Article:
1) Bringing in great outside speakers that we would not have even thought to reach out to in past years. With the virtual format it is a much lower lift for speakers to join the class and we were able to line up an amazing and diverse set of speakers from across the US and Canada which was a highlight for many students in the class. 2) Additional “ah-hah” (impromptu the first time and then became a norm) – asking speakers to stay longer after the end of class to enable interested students to ask more questions and engage in deeper discussions. 3) Building on that “ah-hah” – as a teaching team we naturally fell into a practice of staying on Zoom after class to give students the opportunity to ask questions that they couldn’t during regular class, or just to chat. All of this helped to build more rapport and a sense of connection among the professors, students and speakers.

Susie Greene, Professor of the Practice/Entrepreneur In Residence
Shuford Program in Entrepreneurship
ECON 125, Introduction to Entrepreneurship
Enrollment: 365  Course format: Synchronous Remote

I like this course to be a mixture of discussion and mini-lectures, but I had heard from colleagues that class discussions are hard to do over Zoom. I did do a few class discussions, but I mostly had students discuss questions in breakout rooms and then report back. To build community, I assigned the students to the same breakout room every class; the assignments were mostly random, but I made sure that each group had a mix of seniors, sophomore, juniors, and first-years. I was very happy about how well it worked; indeed, because I made them rotate the reporter, I suspect that I heard from a wider range of students than I would have if the class had been in-person. Additionally, the students themselves said that they really liked the breakout rooms, and they enjoyed talking to the same students each time. It worked so well, I’m trying to think how to implement something similar in person.

Nora Hanagan, Teaching Assistant Professor
Political Science
POLI 280, American Political Thought
Enrollment: 43  Course format: Synchronous Remote

To engage my students, I often paused to ask questions and get student responses. I used polls and breakouts, but another method I used was effective and easier to implement on the fly. I would ask a question to everyone. I didn’t want to leave it to chance that one (or the same few people) would unmute themselves to answer. Thus, I used these instructions: “Please type an answer in chat, but don’t hit enter yet. I’ll prompt with a 3-2-1 when you should hit enter.” Employing this simple technique ensured that almost all students answered, without being influenced by others’ answers or assuming that someone else in the class would answer. The diversity of answers I received helped me spark deeper discussions or simply served as a quick check of understanding for all students. I found this technique works well with small and large classes.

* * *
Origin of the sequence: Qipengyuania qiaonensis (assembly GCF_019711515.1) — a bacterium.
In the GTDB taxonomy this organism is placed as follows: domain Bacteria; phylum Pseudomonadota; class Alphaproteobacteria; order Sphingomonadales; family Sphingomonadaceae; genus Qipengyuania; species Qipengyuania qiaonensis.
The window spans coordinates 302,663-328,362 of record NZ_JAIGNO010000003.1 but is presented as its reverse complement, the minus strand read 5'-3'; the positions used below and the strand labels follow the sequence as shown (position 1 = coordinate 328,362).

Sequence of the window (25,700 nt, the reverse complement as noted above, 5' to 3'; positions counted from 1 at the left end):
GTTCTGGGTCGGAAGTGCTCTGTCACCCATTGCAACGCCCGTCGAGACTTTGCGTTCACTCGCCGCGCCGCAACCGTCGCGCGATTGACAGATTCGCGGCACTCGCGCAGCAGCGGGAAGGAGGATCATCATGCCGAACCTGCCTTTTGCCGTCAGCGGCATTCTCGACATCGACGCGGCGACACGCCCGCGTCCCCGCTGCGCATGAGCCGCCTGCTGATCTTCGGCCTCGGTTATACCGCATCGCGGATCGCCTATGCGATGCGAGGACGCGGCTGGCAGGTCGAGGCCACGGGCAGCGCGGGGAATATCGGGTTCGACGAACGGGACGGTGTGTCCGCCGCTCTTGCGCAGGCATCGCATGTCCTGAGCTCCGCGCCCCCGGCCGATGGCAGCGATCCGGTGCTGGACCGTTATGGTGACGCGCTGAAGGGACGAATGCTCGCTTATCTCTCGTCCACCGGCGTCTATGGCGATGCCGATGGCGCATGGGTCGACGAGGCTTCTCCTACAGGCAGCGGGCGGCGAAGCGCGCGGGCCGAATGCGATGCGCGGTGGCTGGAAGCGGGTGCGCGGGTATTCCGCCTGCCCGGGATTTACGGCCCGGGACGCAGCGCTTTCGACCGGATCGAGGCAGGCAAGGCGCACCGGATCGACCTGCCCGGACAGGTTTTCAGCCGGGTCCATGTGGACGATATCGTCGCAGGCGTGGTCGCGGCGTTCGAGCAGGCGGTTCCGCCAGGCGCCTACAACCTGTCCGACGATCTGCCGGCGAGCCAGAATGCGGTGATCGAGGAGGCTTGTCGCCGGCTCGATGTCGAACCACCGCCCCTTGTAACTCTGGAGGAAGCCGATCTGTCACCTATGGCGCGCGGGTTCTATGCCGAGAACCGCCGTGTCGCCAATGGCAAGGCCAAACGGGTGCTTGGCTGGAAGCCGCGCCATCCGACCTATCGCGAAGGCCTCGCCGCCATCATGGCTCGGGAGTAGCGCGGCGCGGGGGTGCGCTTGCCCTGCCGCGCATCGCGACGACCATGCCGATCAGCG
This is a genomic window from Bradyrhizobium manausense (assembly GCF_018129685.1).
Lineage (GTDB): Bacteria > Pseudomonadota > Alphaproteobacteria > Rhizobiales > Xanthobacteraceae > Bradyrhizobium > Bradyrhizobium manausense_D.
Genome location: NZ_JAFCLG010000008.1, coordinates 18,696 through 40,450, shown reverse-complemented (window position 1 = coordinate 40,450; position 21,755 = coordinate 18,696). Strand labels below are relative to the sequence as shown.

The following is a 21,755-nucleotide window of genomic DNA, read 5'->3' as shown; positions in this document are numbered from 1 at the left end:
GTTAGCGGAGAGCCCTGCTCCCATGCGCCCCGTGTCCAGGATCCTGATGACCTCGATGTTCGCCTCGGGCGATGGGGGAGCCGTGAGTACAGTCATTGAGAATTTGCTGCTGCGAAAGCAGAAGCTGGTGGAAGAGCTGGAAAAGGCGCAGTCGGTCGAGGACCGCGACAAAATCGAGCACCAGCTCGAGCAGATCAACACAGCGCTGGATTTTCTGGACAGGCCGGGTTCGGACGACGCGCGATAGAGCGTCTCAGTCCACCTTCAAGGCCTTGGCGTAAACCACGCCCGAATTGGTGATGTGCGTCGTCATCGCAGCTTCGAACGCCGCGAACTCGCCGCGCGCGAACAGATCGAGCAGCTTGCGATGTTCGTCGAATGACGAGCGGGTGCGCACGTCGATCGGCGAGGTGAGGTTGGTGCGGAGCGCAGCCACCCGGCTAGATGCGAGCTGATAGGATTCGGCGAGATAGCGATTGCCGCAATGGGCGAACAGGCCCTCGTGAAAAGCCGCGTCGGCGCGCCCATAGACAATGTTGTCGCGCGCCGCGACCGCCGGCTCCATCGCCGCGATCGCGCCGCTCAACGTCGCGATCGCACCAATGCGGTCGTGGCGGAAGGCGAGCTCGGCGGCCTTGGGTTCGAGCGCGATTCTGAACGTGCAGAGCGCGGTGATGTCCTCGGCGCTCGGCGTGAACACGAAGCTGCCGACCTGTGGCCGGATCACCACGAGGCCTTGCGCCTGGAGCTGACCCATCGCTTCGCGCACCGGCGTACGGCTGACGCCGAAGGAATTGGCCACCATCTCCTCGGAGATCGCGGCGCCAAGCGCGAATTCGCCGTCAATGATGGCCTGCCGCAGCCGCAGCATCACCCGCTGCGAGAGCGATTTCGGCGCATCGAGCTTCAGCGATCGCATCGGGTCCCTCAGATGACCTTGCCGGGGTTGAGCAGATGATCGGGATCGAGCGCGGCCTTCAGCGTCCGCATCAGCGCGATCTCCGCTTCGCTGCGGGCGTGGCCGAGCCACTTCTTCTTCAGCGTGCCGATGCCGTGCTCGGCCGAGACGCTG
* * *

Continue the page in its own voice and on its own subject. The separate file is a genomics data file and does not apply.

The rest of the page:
Kelly Hogan, Teaching Professor
Biology Department
BIOL 444, Molecular Basis of Disease
Enrollment: 20  Course format: All Asynchronous Remote

Google docs is an easy way to facilitate group work in breakout rooms. I create a Google document for each one of my classes and share it with my students as one of the essential tools needed for the class. We use Google docs during the whole semester for group work, so most days I just remind students to have the assigned Google doc ready, I don’t need to send or transfer additional files.  Before class, I put in the Google doc all the instructions and materials students will need for group work (I can post text, images, hyperlinks…). In class, when I create Zoom breakout rooms, I refer them to the instructions in the Google doc. When breakout room time is over, I can share the Google doc on my screen, and we can go through and discuss their answers together, or we can edit together the text they have written in group work, or I can use Zoom annotation tools. It makes break out rooms very efficient.

Pello Huesa, Lecturer
Romance Studies
SPAN 204, Intermediate Spanish
Enrollment: 19   Course format: Synchronous Remote